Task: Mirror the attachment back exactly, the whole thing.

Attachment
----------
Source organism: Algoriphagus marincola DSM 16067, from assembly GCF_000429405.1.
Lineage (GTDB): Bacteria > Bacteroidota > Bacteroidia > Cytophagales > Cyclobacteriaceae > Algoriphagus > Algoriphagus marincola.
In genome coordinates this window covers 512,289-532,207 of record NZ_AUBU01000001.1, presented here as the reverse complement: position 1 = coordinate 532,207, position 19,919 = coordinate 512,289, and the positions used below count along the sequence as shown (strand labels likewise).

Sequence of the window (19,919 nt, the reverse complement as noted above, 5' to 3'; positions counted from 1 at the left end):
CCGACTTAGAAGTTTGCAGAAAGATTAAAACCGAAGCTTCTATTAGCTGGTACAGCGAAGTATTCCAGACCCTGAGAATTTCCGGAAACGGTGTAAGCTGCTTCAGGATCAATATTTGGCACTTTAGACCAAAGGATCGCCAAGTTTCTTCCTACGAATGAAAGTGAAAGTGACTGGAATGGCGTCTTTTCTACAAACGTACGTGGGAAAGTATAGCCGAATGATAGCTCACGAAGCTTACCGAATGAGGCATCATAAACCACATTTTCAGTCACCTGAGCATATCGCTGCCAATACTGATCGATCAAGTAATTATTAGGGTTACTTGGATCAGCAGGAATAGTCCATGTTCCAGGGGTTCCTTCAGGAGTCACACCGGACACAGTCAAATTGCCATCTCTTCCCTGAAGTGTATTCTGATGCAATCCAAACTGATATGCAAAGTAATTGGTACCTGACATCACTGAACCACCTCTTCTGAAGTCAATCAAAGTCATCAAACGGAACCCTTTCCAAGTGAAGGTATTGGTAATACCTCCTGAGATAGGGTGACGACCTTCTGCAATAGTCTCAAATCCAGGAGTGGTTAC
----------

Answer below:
Source organism: Algoriphagus marincola DSM 16067, from assembly GCF_000429405.1.
Lineage (GTDB): Bacteria > Bacteroidota > Bacteroidia > Cytophagales > Cyclobacteriaceae > Algoriphagus > Algoriphagus marincola.
In genome coordinates this window covers 512,289-532,207 of record NZ_AUBU01000001.1, presented here as the reverse complement: position 1 = coordinate 532,207, position 19,919 = coordinate 512,289, and the positions used below count along the sequence as shown (strand labels likewise).

Sequence of the window (19,919 nt, the reverse complement as noted above, 5' to 3'; positions counted from 1 at the left end):
CCGACTTAGAAGTTTGCAGAAAGATTAAAACCGAAGCTTCTATTAGCTGGTACAGCGAAGTATTCCAGACCCTGAGAATTTCCGGAAACGGTGTAAGCTGCTTCAGGATCAATATTTGGCACTTTAGACCAAAGGATCGCCAAGTTTCTTCCTACGAATGAAAGTGAAAGTGACTGGAATGGCGTCTTTTCTACAAACGTACGTGGGAAAGTATAGCCGAATGATAGCTCACGAAGCTTACCGAATGAGGCATCATAAACCACATTTTCAGTCACCTGAGCATATCGCTGCCAATACTGATCGATCAAGTAATTATTAGGGTTACTTGGATCAGCAGGAATAGTCCATGTTCCAGGGGTTCCTTCAGGAGTCACACCGGACACAGTCAAATTGCCATCTCTTCCCTGAAGTGTATTCTGATGCAATCCAAACTGATATGCAAAGTAATTGGTACCTGACATCACTGAACCACCTCTTCTGAAGTCAATCAAAGTCATCAAACGGAACCCTTTCCAAGTGAAGGTATTGGTAATACCTCCTGAGATAGGGTGACGACCTTCTGCAATAGTCTCAAATCCAGGAGTGGTTAC